LaTeX Typesetting – Document Structure

December 10, 2010
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(This article was first published on Software for Exploratory Data Analysis and Statistical Modelling, and kindly contributed to R-bloggers)

Following on from the initial post about creating a document using LaTeX we need to consider the structure of the document, i.e. headings and page layout.

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Document Class

The document class is a template that specifies the appearance of different components of a document, e.g. the font and size of headings. The most commonly used classes are article, which corresponds to a typical layout for a journal article, report or book for longer documents and letter.

documentclass{article}

When selecting a document class it is also possible to provide some options, including the size of the font – 10pt, 11pt or 12pt. We could also use the twocolumns option to had two columns of text.

documentclass[12pt]{article}

The paper size can also be stated in the options – a4paper etc.

Page Style

There are some basic page styles available in the main document classes. These include plain which has the page number in the footer only or empty where there is nothing in the header or footer.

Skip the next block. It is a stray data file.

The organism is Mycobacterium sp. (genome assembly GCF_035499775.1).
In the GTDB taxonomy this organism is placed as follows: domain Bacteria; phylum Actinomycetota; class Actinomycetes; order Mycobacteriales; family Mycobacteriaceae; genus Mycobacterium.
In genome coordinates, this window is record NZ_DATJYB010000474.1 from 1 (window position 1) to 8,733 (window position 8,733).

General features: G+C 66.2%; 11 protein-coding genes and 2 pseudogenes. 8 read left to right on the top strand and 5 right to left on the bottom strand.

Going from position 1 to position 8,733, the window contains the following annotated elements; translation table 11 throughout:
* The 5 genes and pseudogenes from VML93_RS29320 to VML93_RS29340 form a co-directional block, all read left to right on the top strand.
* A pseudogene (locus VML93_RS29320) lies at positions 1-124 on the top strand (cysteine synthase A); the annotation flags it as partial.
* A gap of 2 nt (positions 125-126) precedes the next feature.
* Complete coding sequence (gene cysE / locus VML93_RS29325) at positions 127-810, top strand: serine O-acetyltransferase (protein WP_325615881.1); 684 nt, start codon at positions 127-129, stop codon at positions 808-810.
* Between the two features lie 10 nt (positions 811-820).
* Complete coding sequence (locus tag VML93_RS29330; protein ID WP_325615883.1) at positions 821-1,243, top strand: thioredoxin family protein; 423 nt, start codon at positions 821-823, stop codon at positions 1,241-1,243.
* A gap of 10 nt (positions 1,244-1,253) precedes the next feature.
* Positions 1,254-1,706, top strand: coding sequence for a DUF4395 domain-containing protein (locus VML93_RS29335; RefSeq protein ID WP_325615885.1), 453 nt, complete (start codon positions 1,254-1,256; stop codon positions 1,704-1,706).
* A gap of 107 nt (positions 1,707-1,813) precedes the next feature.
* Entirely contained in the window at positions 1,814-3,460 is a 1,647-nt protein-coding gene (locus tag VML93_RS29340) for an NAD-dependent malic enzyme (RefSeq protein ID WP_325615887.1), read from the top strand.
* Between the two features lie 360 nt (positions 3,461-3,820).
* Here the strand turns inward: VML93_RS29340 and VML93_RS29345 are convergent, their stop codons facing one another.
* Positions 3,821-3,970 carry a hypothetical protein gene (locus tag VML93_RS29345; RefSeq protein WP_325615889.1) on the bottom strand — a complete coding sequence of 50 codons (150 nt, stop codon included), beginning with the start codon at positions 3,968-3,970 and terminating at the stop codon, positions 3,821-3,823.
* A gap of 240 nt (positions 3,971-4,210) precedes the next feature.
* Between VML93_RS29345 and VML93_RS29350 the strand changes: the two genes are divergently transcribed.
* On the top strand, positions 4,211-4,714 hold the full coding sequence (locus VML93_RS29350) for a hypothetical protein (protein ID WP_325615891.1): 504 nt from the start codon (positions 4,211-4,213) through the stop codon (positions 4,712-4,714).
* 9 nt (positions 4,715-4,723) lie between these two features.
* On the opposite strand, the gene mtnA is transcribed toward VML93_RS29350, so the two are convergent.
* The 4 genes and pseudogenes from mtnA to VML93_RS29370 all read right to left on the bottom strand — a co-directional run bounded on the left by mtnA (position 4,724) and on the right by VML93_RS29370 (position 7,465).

pagestyle{empty}

These can be changed during a document, e.g. there might be one page that has a picture but you don’t want the page number to be shown as it might obscur some other useful information.

Page Numbering

The default option is arabic numerals, but we could also use (upper or lower case) Roman numerals in the front part of the document before reverting to using the Arabic numerals.

pagenumbering{Roman}

Parts of a Document

A document can be divided into various pieces, known as chapters, sections, subsections and so on. To do this in LaTeX we use the commands chapter, section and subsection with the name of the section in curly brackets.

section{A Section Heading}

Chapters appear in books and reports but not in the article class, while the letter class is a lot simpler than these other classes. In an article the numbering for sections is 1, 2, 3 and so on and the subsections are 1.1, 1.2, 1.3 and onwards.

Other useful resources are provided on the Supplementary Material page.

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